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The first story is about recently widowed Mrs Donaldson.

In order to supplement her pension, Mrs Donaldson takes in medical students and soon Mrs Donaldson is entangled in a sexual ménage that opens her eyes....

The second also concerns sexual arrangements. The snobbish Mrs Forbes has a gay son. The middle-class, middle-aged woman is determined to keep up appearances....

Both are classic Bennett farces. Both stories are about putting on a show for other people. Most of the characters think they're fooling everyone and most of them aren't.

The theme is really less "smut" rather the pressures of keeping up appearances and societal expectations.
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4.0 out of 5 stars you can hear him in your head as you read, 28 May 2014
By 
Mr. D. P. Jay (UK) - See all my reviews
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We think we know how conventional, middle-class ladies behave but we don’t know what really goes on behind net curtains.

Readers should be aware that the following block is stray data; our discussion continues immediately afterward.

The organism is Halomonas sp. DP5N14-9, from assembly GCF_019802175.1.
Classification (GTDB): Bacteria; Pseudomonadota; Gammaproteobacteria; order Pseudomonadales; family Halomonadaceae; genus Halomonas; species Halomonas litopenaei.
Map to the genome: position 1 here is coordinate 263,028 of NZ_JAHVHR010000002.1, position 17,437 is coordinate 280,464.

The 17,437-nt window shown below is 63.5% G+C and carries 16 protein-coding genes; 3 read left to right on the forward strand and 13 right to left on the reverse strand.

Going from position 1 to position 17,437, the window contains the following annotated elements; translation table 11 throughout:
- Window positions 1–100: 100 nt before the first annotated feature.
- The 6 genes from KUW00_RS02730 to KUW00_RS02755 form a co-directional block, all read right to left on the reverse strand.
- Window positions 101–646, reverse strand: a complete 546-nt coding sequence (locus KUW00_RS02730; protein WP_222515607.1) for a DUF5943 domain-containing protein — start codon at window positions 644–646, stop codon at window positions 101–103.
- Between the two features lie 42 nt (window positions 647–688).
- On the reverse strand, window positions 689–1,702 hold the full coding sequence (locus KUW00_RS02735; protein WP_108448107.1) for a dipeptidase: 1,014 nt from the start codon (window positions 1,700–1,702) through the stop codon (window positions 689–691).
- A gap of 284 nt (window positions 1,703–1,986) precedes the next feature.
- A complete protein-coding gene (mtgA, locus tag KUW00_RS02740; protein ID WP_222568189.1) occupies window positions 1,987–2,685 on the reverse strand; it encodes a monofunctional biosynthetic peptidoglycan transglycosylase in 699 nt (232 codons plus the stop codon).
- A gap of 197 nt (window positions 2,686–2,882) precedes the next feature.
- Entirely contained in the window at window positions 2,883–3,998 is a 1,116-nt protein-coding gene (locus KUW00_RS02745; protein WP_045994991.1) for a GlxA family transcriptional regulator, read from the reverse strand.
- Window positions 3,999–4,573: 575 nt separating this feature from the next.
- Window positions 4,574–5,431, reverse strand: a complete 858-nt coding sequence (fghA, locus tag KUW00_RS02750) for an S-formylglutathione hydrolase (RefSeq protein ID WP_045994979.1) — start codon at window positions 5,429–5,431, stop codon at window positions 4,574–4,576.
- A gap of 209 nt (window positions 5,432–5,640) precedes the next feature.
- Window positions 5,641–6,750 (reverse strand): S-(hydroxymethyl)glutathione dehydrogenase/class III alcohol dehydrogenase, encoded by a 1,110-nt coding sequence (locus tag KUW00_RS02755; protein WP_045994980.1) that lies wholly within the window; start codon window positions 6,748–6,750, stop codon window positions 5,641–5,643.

Sex wasn’t invented in 1968, despite what Philip Larkin said. The woman in the first story seems more like a 1950s character. However, as another reviewer points out: “Occasionally, there is a conscious effort to encompass modernity. In a hospital, someone says of a patient on a life-support machine, ''if we switched her off it would reduce her carbon footprint''. But, on the whole, this is old Bennett territory in which elderly incontinence is called ''a little accident'' and a young wife (in the year 2011!) is seen as ''the little woman'' by her husband and referred to as ''your good lady'' by work colleagues.”

The first story, "The Greening of Mrs Donaldson", was not as funny or absorbing for me as for some reviewers. However, I started to read it amid some distractions and it suddenly, a few pages in, made me sit up and take note that things were becoming incredible. Is this how some people behave? Is truth stranger than fiction?

I suppose previously conventional people, when the constraints are taken away and a new opportunity presents itself, may branch out into new territory.

I also realise that many of us live double lives to some extent.

I wondered of Duncan Ballantyne was a conscious parody of the entrepreneur Duncan Bannantyne

In the second story, there are neat and short character descriptions, e.g.: Graham's father having nothing to say, said nothing. (Later): Graham's father was understandably sensitive to this spelling (of Greene) , being something of a silent he him¬self.

Mrs Forbes dislikes Catholics because they have lots of children. As one reviewer has pointed out: This has not been true in England for 40 years.